After his 40-year run here at Keene State, Professor of Political Science and New Hampshire State Representative Chuck Weed has decided to retire at the end of the semester. Not only is he leaving behind a great career in teaching at the college level, but also leaving a name for himself in the Keene community as well as the state of New Hampshire.
Weed has been actively involved in the community and state since he started working here in 1972.
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“The two best words to describe him would be passionate and committed,” Sociology Professor, Peter Stevenson, said.
Weed was born and raised in Evanston, Ill.; he is a proud father of five and a grandfather to 11.
Back in the early ‘70s, Weed attended a conference in Rhode Island, when he was approached by faculty of Keene State College, where they mentioned an open spot in the Political Science department. Weed has a PhD. in international studies. Since Weed has come to campus, the college has always presented the same demeanor that it always had. Even though the staff has grown, it shows the same qualities that it always had.
“The faculty has grown by about 40%, but it has maintained traits that I think are most important,” Weed said. “That of feistiness, a willingness to engage in very hard work and creative thinking, and contributing to a great place for learning.” He is going to look to become involved in travel courses as well as continue to encourage global awareness, along with other plans that he has in mind.
“I am going to stay busy in legislature and come back to teach,” Weed said.
In the early ‘90s, Weed was appointed by KSC to take part in a seminar leadership. There were around 12 to 15 participants.
“I think it is fair to say that it was an honor to be nominated by Keene State College,” Weed said.
The group traveled to various sports events throughout the state of New Hampshire and saw different venues that represented cultural, economic, and political activity.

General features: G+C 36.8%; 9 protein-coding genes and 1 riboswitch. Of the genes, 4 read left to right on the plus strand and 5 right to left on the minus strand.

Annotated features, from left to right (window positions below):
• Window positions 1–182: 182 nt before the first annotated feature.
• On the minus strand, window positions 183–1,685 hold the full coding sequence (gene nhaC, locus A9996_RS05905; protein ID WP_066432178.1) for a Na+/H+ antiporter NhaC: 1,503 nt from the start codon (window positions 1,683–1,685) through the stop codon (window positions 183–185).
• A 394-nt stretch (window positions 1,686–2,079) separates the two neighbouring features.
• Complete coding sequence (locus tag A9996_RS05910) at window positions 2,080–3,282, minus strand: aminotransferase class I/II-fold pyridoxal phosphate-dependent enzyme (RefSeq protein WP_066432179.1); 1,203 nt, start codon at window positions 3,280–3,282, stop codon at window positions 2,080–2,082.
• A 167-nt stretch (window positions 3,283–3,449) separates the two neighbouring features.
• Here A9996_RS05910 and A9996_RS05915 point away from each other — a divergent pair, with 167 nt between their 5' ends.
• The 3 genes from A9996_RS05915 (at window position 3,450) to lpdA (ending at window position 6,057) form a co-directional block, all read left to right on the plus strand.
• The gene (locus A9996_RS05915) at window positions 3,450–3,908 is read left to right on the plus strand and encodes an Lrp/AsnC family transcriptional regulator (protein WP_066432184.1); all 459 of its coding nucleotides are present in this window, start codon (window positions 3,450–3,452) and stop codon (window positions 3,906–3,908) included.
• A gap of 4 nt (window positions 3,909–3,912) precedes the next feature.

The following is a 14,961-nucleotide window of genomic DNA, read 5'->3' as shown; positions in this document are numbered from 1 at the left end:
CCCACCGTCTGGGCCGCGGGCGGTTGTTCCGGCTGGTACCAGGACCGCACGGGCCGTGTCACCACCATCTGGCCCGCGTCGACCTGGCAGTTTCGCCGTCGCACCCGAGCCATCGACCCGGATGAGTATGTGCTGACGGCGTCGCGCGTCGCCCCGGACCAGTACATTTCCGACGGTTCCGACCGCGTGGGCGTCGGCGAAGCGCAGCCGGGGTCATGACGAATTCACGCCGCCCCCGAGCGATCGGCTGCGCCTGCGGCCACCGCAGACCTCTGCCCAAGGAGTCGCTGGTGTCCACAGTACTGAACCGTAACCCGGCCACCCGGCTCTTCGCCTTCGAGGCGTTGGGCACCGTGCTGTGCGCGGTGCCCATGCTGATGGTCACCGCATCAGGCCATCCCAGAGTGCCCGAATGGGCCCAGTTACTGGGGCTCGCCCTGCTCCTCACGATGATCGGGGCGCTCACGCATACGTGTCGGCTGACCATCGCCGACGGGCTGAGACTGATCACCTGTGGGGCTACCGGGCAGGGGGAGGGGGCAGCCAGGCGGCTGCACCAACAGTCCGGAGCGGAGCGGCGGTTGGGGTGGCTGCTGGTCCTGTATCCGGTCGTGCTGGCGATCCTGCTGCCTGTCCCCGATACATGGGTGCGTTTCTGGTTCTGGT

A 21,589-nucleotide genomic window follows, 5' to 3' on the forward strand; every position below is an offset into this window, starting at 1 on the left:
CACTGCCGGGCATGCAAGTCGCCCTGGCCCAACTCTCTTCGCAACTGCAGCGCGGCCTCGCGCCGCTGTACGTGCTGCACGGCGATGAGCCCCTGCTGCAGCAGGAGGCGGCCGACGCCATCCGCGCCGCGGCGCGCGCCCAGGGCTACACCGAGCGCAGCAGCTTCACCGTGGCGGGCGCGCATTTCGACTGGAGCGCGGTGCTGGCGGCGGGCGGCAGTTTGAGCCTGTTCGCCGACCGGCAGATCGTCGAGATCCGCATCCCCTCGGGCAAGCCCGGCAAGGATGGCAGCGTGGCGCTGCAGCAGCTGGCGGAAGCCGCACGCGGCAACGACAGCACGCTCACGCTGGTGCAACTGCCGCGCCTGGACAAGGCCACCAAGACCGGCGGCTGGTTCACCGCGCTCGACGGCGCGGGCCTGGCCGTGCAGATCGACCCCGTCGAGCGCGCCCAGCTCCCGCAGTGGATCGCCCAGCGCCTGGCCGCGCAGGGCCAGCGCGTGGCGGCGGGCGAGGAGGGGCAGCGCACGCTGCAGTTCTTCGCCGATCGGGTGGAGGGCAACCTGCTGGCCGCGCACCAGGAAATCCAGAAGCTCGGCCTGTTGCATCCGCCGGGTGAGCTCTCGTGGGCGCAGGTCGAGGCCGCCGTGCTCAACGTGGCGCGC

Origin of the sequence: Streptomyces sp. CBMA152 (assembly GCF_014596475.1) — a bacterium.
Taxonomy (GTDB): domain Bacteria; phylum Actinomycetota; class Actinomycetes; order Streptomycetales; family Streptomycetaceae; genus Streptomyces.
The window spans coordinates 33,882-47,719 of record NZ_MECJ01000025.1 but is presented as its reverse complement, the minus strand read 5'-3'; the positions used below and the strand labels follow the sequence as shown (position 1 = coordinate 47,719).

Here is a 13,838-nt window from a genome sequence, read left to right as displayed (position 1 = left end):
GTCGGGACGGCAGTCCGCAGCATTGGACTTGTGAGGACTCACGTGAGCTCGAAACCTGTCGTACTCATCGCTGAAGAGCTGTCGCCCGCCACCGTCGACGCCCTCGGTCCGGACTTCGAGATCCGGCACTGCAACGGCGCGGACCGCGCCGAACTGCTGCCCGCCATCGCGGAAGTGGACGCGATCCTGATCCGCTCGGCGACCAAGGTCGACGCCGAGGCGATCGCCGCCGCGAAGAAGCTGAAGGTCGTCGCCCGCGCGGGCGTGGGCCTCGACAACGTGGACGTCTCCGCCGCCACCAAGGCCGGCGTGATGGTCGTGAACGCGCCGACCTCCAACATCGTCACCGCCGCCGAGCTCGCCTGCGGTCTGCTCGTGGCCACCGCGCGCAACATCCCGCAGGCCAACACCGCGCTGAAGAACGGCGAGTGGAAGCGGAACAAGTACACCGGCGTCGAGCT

“For example, one month we visited the state prison in Concord, where we discussed criminal justice and incarceration in New Hampshire. We also went to Berlin where we met with people who were trying to bring development to this largely abandoned city, as well as the CEO of the Balsams who talked about tourism,” Weed explained.
Among all the work he has done, Weed is also part of the Labor and Industrial Relations Committee of the New Hampshire House. It is one of the 20 standing committees.
He had the opportunity to be a representative of the Disabled Ski Team. He traveled to numerous parts of the world, including Austria and Sweden.
“It was a great diversion in my life,” Weed said. “The college bent over backwards to make sure that happened for me.”
Weed’s passion does not go unnoticed, as his colleagues can’t express enough gratitude towards him and his work.
“The atmosphere he creates is among the best I’ve ever been around,” Mike Welsh, professor of political science, said. “I have never seen him flat out or tired.”
Weed has always been very appreciative of his fellow colleagues and will miss being around them, as he has grown close to them and formed a bond that goes further than a professional relationship.
“I have fond memories of my colleagues,” Weed said. “I can’t imagine a more encouraging workplace than the one I have here.”
Colleagues around him see how much he enjoys the work in which he partakes, and what he is involved in the Keene community.
“He has a zest for life,” Stevenson said.
To show appreciation for his work he has done as a professor, a tree on Appian Way contains a plaque honoring him by a former student.
Since the time Weed has taught here at Keene State, he has had roughly around 4,000-5,000 students. Even though he may not remember each and every person, he enjoys when students come up to him and thank him for taking the time out to teach them.
“I am going to miss time in the student’s eyes,” Weed said. “They mention to me that they have had successful memories of being pushed and challenged.”
“I will miss his voice around campus,” senior Jordan Posner said. “He is definitely the most outspoken professor, and that void will not be filled.”
Weed cannot thank KSC for all it has done for him.
“I appreciate that Keene State College has provided me with a home and an exciting environment in which to have my career,” Weed said.
Lindsay Ross can be contacted at firstname.lastname@example.org